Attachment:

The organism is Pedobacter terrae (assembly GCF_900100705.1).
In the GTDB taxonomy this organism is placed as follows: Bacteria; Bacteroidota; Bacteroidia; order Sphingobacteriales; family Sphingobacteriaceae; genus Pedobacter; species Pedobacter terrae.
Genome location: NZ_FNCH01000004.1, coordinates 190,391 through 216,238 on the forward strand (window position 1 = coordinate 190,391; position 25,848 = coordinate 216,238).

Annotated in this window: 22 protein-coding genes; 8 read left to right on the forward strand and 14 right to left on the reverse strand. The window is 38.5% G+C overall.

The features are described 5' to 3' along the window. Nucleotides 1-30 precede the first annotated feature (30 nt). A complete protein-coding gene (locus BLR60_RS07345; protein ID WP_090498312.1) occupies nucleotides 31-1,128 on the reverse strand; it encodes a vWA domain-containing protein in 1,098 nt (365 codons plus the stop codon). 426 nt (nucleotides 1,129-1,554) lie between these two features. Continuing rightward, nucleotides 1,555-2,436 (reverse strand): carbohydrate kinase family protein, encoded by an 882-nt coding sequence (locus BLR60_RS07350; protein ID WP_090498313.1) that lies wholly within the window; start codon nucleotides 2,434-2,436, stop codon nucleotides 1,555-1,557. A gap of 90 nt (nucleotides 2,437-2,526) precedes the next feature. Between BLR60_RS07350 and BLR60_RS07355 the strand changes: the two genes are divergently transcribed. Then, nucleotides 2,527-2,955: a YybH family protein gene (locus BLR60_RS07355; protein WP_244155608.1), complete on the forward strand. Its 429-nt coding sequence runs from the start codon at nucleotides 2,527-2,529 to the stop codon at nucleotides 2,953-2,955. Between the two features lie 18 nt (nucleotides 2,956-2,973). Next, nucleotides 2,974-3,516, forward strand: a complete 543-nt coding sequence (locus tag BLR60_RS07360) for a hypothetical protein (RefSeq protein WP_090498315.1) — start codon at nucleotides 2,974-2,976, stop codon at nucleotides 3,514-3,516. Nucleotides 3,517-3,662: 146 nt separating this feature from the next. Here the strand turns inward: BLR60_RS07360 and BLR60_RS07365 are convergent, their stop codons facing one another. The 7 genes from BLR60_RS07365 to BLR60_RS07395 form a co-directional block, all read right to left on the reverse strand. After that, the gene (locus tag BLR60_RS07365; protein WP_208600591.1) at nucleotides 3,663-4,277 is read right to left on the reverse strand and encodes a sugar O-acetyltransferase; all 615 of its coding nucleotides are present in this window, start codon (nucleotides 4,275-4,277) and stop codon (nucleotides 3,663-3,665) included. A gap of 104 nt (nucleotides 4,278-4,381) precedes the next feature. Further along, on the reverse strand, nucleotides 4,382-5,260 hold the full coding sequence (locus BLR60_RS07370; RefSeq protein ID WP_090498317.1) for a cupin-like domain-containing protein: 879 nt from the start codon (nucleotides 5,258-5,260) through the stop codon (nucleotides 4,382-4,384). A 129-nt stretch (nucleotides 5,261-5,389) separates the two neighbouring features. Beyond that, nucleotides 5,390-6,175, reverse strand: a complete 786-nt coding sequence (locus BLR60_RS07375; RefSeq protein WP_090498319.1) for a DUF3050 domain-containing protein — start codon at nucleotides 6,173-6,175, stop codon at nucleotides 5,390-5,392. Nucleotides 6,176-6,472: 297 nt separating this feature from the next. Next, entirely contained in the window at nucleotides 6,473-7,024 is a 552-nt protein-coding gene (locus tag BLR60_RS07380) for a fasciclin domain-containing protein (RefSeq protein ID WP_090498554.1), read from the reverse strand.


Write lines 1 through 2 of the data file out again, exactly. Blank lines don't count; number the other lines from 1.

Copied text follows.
The organism is Pedobacter terrae (assembly GCF_900100705.1).
In the GTDB taxonomy this organism is placed as follows: Bacteria; Bacteroidota; Bacteroidia; order Sphingobacteriales; family Sphingobacteriaceae; genus Pedobacter; species Pedobacter terrae.